Ford Ranger 2019 review
Does Ford dare mess with its winning Ranger formula, or should it push the boat out to try and claim a technological edge?
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Mitsubishi’s Triton is a truck of the times – a dual-cab that’s a quiet achiever in a dual-cab obsessed market.
Did you know that to date the Triton was number three in the 2019 4x4 sales race? It’s outpaced only by segment heroes that you’re always hearing about – the Toyota HiLux and Ford Ranger – two utes which carry significant price premiums to go with their leading market positions.
Despite a significant overhaul this year, the Triton takes a different path, instead choosing to offer consumers something that Mitsubishi is traditionally very good at... value.
The car we tested here is the second from top-spec GLS 4x4, and to boot, it was fitted with the kinds of accessories many Aussies are choosing to kit out their dual-purpose daily driver with.
Which leaves us with a few questions. Is the Triton as good value as it appears? And, should you choose the genuine Mitsubishi accessories, or would you be better off going third party?
We took a week with the GLS to find out.
|Mitsubishi Triton 2020: GLS (4X4)|
|Engine Type||2.4L turbo|
As mentioned, the GLS is second from the top in the Triton range and wears a base MSRP of $47,640. Already, the value is apparent. It stands up very well against the equivalent HiLux SR which is not quite as well equipped or flashy, yet still lands with an MSRP of $49,515.
It also stands up well to the equivalent Ranger, the XLS, which is perhaps slightly better equipped but wears an MSRP of $51,640 in automatic form.
To boot, Mitsubishi almost always has some kind of promotion running. At the time of writing you could get this GLS for $45,990 drive-away (less than MSRP!) with an extended seven-year warranty and two years of included service costs.
Standard equipment on the GLS includes tough-looking 18-inch alloys, a 7.0-inch multimedia touchscreen with Apple CarPlay, Android Auto and digital (DAB+) radio support, Bluetooth and HDMI connectivity, dual-zone climate control, keyless entry and push-start, auto headlights and wipers, auto-dimming rear vision mirror, front and rear parking sensors with reversing camera, and oddly, halogen headlights with LED DRLs and high-beams.
That wasn’t quite all on our test car, though. We had a slew of genuine Mitsubishi accessories fitted which ended up adding a surprising amount to the price.
These included the front protection bar with fog lights in a sprayed black finish ($3984), an LED light bar ($695), a chrome door garnish ($570), a soft tonneau cover ($686), a towbar kit ($1120), a 50mm chrome towball ($35), and of course, towball cover ($5).
Oddly, Mitsubishi didn’t think to fit our car with perhaps the only item some prospective buyers might actually want factory-fitted – the tub liner kit ($572 – looks cool with the Mitsubishi Motors branding).
Regardless, that brings our test car up to a non-promotionally priced MSRP of $54,735. Maybe think about waiting for one of those promotional periods if you want some of those items bundled in at under $50K.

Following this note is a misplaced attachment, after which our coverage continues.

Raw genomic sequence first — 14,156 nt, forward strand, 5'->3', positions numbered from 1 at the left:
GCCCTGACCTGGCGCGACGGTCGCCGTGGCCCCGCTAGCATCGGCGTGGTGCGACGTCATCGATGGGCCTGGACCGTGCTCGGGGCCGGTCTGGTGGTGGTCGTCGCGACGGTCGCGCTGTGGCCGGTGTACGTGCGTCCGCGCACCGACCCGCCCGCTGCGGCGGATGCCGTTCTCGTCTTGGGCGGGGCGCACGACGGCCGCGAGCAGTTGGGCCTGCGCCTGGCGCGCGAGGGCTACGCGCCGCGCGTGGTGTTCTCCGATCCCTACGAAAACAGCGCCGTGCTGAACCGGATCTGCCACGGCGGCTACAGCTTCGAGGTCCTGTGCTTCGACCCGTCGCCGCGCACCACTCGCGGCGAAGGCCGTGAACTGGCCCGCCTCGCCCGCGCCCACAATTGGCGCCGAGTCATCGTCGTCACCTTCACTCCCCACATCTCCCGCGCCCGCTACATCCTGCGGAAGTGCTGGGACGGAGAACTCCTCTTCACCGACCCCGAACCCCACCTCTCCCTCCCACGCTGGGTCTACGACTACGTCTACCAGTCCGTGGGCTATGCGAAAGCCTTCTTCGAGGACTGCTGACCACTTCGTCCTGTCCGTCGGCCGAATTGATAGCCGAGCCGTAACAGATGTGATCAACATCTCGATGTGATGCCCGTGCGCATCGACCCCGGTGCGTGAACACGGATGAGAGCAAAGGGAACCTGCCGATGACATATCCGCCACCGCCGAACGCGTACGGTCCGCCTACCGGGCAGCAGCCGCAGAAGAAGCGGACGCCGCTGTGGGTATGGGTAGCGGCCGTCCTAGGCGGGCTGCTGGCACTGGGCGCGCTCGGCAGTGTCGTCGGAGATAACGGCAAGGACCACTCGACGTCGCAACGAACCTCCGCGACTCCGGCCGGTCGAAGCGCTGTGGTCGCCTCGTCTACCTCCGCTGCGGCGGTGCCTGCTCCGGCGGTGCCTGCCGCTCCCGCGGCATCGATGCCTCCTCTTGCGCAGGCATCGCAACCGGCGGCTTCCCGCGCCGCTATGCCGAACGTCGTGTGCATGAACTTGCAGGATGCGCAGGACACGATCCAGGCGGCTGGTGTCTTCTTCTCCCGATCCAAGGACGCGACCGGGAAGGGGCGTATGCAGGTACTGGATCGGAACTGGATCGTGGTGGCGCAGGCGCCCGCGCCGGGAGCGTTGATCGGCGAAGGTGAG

The Triton continues to be great value on the balance of spec though. You can easily spend that extra $5 or $10K to get a non-accessory equipped rival.
Mitsubishi’s ‘Dynamic Shield’ update to the Triton was as dramatic as it was controversial when it was revealed, but I’m a fan.
I like all the tough angles, almost excessive use of chrome (which you can hardly see with the bullbar fitted), and subtly updated, more angular rear.
The GLS wheels are great with their two-tone finish. You might not like the overall look, and that’s fine. Lots of people prefer the American styling of the Ranger.
The inside has had a much-needed update, too, to bring the Triton in line with its wagon-bodied Pajero Sport twin. There’s an overhauled steering wheel with updated controls, a slicker, more refined dash finish with a pleasing symmetry to it, and a few upgraded materials throughout.
Sadly, the materials and finish are still where you can tell the difference between the Triton and more expensive rivals. There are simply nicer plastics to be found in the HiLux and Ranger.
It seems like the cloth-trimmed seats have not changed at all from the previous Triton. They still have a very mid-2000s look and feel. The comfort level is okay, but I hate the look of them. You’ll have to step all the way up to the GLS Premium to get better (partial leather) trim.
Still, there’s something to be said for the relative simplicity of it. You won’t feel bad about treading mud and gravel through it, nor will you feel bad about loading the cabin up with work gear or disheveled colleagues. It’s built for it and looks it.
The Triton scores many points here, starting with the telescopic adjust for the steering column, as well as a practical set of four bottle holders for front passengers (two in the console, two in the door), trenches in the doors and centre console, and a deep console box.
The rear seat gets the same simple and ugly seat trim but does benefit from a large adjustable air-conditioning outlet in the roof, a small trench on the back of the centre console, and a USB outlet. There are small bottle holders in the doors.